From JPS to Memphis – Another JPS Graduate Making Us Proud!

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This summer we will feature some 2014 – 2015 school year highlights as well as some of the exciting things that Jenison Public Schools are doing throughout the summer!  Please join us each week to discover something new and celebrate a fantastic and exciting school year!

Jamie Bowman graduated from Jenison High School in 2003 and has since gone on to work as an Emergency Room nurse in Memphis, TN where she was recently honored with The Daisy Award by her hospital.

IMG_1435After graduation, Jamie attended GVSU on a swimming scholarship, graduating in 2007 with her Bachelors of Nursing.  She worked for eight months at St Mary’s ICU before moving to Memphis.  She was drawn to the city over the course of one weekend after helping a friend move.  “Memphis is rough around the edges and we need good people here. I quickly found a group of them and jumped in feet first! I’ve also been very involved in youth and neighborhood ministry outside of my nursing gig.”

One of the ways she became involved in the city was by attending conferences and fundraisers in support of friends who are involved in combating the sex trafficking trade.  Because of this, Jamie knew how to spot a victim of sex trafficking when she was brought into the ER.  “Police were called to the scene of a possible overdose and found this 20-something year old girl lying outside in the rain at a gas station. They assumed she was just a drug abuser so they called EMS to bring her to us, where we usually test them, get them sober and discharge them. But there was immediately something different with this girl. I’d never seen someone with a Native American ethnicity in Memphis and the way she was cowering while I helped her out of wet clothing into dry stuff was alarming. I started asking casual questions and more red flags were raised. It took a couple hours for me to piece together that she was a victim, kept drugged for months and trafficked from New Mexico by two acquaintances from her local community college. She’d lost three months of her life at the hands of these men.  I alerted the police and an investigation went from there.”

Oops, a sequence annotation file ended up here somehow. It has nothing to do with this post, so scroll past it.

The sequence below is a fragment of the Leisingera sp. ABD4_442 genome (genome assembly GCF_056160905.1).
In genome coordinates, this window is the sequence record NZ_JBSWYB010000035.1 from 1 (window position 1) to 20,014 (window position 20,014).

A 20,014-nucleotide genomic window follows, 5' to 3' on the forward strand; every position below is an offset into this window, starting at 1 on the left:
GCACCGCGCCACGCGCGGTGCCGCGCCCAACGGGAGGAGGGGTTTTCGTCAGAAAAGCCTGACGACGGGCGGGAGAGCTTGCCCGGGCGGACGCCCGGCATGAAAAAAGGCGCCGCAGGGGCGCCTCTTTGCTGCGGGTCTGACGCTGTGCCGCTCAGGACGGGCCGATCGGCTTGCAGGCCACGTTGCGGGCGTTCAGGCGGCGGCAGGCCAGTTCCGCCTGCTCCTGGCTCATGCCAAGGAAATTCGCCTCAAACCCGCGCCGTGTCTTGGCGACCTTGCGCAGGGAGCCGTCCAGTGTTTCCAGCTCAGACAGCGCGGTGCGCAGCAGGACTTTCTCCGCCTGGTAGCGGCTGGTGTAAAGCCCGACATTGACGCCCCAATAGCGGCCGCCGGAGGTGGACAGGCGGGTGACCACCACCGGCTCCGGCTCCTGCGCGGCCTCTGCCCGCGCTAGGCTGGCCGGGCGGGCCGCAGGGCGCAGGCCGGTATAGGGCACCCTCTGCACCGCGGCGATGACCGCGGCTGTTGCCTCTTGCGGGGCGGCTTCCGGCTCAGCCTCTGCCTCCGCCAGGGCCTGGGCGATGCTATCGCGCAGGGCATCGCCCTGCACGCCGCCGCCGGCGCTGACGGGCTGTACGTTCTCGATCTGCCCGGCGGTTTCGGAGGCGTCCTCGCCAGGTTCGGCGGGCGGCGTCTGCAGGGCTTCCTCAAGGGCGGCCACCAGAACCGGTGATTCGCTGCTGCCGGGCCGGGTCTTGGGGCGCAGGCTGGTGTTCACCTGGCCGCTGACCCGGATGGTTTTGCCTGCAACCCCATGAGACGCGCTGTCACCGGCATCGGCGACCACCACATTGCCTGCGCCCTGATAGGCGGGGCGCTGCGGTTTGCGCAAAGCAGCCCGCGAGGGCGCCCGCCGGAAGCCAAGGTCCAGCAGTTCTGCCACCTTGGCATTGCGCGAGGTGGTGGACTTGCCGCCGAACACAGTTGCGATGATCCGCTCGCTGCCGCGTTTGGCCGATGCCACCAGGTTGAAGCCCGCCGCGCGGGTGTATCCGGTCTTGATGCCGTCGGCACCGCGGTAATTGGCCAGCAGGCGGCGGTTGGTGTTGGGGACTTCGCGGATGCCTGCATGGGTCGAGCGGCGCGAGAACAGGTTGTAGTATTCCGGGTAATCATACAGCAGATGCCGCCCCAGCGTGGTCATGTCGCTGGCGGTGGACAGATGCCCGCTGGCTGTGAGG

Jamie says she became a nurse to help people and because of her work with this patient, her hospital nominated her for The Daisy Award which is given through a national foundation intended to honor nurses.  She was given the award during a particularly painful time in her life [two major losses in her immediately family] and she says it was a special honor because The Daisy Award is not typically given to ER nurses because their interactions with patients are so brief.  “It was a sweet thing to feel encouraged at such a rough time.”

She has recently been promoted to ER Clinical Resource Nurse which means that outside of her regular duties she’ll also be “educating coworkers and new nurses on ER related medicine, procedures, and equipment which are constantly changing.”  Jamie is also in the midst of planning a medical trip to South Sudan.

When she reflects on her education in Jenison she is very grateful for the opportunities it has provided to her.  “I didn’t realize the standard of education at Jenison is SO much higher than [Memphis].  The community rallies around JPS schools, teachers, and students and that is CRITICAL in making successful grads. I took it for granted. People here pay upwards of $20,000 to send kindergartners to a private school as our public schools struggle to provide good education.  I’m thankful to have had teachers who cared about my education, pushed me and taught me how to be a good teacher before I ever knew someday I’d be in charge of educating 200 staff in one of the biggest ER’s in Memphis.

Congratulations on all you’ve accomplished, Jamie!  We proud to call you one of ours!

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